• Price: Expensive is rarely better, and I’ve owned some really pricey knives. Typically you are paying for two things: name brand designer, and high-end knife steel. If you really hate sharpening knives, then you want to get really good steel like S30V, or the newer S35VN, as those will require less frequent sharpening than a lesser steel. (Here’s a good list of all the knife steels.) However, if you want to mind price and don’t mind sharpening, you will get good performance out of cheaper steel. With knives it is all about the steel and not as much about the other factors. Worry less about the handle and more about the blade steel.

Ultimately, the best knife is the one you are mostly likely to have with you all the time.

So, let’s talk about some really good knives for various use cases.

Everyday Carry

Perhaps the most common use of a pocket knife is as an item you carry every day in your pocket or bag. This is also the most challenging of situations for a knife as it has to deal with a wide range of circumstances: from being razor sharp for cutting thread from a shirt, boxes, scraping, and any number of other circumstances. Cutting things like boxes will wear the edge off your knife quickly, but an EDC knife should also sharpen fast — and edge retention and ease of sharpening are always at odds with each other.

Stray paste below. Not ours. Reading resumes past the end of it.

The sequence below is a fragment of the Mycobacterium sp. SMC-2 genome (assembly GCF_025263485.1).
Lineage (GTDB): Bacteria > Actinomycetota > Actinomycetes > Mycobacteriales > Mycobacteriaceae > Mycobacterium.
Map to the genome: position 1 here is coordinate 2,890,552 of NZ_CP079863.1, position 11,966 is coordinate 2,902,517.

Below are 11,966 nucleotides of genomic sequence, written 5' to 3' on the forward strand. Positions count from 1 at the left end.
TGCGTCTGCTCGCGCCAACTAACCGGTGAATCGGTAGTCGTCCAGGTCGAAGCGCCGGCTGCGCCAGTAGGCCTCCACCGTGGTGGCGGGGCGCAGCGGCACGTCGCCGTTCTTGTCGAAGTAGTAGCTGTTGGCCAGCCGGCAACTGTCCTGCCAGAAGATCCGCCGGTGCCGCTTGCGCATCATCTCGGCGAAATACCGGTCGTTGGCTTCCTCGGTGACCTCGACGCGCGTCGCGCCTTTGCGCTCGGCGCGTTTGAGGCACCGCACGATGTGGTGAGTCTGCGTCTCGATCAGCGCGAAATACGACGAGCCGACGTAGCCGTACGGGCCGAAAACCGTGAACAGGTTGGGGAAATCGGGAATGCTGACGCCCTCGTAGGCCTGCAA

I don’t subscribe to the idea that carrying a pocket knife could save your life — that seems only true in wilderness situations and largely overly dramatic.

For the city, your knife will mostly serve as an excellent tool for opening Amazon boxes, cutting off tags, and other minutia that normally sends you searching for scissors.


Pictured here is, perhaps, one of the most common scenarios you’ll encounter with your trusty, everyday carry pocket knife.